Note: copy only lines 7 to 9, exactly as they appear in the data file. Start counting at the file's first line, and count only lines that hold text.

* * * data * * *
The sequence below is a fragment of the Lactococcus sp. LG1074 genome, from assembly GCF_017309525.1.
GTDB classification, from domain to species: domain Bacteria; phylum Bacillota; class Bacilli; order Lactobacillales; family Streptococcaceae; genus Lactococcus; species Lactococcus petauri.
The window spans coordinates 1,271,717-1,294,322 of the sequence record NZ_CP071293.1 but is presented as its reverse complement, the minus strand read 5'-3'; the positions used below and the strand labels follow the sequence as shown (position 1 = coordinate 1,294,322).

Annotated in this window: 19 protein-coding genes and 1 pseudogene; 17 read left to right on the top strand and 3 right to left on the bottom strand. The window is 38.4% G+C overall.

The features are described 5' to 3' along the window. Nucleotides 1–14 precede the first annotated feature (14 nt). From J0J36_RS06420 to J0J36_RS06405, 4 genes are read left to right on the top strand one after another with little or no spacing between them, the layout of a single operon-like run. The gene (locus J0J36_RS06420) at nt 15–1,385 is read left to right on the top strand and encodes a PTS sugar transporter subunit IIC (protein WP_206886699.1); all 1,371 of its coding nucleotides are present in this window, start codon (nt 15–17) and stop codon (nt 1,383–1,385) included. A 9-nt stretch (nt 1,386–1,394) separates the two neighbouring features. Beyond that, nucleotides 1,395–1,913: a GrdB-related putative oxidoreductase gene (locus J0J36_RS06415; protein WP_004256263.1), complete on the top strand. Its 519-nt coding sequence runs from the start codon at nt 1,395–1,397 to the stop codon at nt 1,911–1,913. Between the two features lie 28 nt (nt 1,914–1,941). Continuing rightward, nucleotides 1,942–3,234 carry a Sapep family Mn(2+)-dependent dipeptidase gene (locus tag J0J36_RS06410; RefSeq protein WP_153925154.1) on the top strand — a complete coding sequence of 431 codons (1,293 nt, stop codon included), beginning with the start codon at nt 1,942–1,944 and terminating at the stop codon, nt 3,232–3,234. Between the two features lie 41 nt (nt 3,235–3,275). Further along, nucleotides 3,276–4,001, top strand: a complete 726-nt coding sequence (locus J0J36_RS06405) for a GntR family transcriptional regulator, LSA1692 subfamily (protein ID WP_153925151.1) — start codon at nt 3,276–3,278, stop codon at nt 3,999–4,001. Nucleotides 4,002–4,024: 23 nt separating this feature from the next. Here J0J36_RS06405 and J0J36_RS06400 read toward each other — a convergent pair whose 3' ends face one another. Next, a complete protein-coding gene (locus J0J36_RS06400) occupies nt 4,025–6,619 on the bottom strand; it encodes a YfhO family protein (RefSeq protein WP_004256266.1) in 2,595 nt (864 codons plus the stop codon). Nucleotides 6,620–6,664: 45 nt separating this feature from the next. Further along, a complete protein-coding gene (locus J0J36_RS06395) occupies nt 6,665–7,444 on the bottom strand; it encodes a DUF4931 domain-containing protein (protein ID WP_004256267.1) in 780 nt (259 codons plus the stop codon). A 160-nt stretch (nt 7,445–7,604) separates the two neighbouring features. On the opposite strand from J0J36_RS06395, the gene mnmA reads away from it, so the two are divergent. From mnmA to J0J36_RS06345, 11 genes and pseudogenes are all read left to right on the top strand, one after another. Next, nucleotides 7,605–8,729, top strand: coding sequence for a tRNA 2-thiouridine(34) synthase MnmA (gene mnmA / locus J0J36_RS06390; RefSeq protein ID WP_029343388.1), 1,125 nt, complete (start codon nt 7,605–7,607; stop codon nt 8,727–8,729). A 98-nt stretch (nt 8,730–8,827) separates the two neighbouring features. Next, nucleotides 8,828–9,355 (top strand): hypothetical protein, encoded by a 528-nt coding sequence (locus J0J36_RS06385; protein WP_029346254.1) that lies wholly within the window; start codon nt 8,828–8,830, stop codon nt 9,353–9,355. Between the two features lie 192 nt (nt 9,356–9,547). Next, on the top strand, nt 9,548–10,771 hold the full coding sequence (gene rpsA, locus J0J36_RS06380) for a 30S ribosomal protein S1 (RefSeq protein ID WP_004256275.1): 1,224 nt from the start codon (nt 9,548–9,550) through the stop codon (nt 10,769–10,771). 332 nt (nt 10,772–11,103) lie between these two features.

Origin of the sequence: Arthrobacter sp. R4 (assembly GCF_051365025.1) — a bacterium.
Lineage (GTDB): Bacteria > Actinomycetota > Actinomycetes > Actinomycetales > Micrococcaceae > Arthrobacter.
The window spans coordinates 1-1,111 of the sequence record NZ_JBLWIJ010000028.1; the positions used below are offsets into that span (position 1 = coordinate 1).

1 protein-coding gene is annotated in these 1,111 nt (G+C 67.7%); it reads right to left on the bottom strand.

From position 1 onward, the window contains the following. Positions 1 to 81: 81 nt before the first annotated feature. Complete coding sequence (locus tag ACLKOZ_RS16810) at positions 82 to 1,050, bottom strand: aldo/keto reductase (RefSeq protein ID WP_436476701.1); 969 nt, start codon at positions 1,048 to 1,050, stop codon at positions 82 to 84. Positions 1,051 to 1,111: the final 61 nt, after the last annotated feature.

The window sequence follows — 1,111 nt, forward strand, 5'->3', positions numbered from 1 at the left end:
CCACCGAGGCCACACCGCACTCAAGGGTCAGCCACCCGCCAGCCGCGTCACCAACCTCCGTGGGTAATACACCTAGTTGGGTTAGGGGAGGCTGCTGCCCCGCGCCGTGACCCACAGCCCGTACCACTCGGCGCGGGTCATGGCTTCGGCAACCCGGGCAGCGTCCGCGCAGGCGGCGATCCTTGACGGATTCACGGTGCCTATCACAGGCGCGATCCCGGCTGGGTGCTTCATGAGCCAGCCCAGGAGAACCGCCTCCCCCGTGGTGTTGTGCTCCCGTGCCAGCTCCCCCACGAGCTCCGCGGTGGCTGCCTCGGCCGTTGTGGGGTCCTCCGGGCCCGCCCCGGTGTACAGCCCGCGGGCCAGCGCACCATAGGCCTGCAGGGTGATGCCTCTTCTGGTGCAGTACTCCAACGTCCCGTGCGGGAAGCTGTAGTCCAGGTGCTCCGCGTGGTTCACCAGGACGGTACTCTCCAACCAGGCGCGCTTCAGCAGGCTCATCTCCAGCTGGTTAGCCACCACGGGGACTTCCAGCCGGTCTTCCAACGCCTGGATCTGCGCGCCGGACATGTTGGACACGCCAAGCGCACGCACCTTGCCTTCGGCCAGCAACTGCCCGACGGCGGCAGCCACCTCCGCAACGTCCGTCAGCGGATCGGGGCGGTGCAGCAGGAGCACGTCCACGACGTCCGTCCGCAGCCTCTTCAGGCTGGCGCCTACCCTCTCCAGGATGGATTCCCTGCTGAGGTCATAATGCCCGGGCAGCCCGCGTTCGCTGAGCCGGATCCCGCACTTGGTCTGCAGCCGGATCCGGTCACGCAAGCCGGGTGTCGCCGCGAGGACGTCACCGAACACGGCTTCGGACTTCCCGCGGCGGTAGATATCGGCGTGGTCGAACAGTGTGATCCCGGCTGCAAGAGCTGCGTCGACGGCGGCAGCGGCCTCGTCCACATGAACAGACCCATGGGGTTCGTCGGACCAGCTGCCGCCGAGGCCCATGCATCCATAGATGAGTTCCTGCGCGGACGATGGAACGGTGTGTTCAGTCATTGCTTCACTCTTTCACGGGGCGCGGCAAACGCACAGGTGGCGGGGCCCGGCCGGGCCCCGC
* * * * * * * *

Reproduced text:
Lineage (GTDB): Bacteria > Actinomycetota > Actinomycetes > Actinomycetales > Micrococcaceae > Arthrobacter.
The window spans coordinates 1-1,111 of the sequence record NZ_JBLWIJ010000028.1; the positions used below are offsets into that span (position 1 = coordinate 1).

1 protein-coding gene is annotated in these 1,111 nt (G+C 67.7%); it reads right to left on the bottom strand.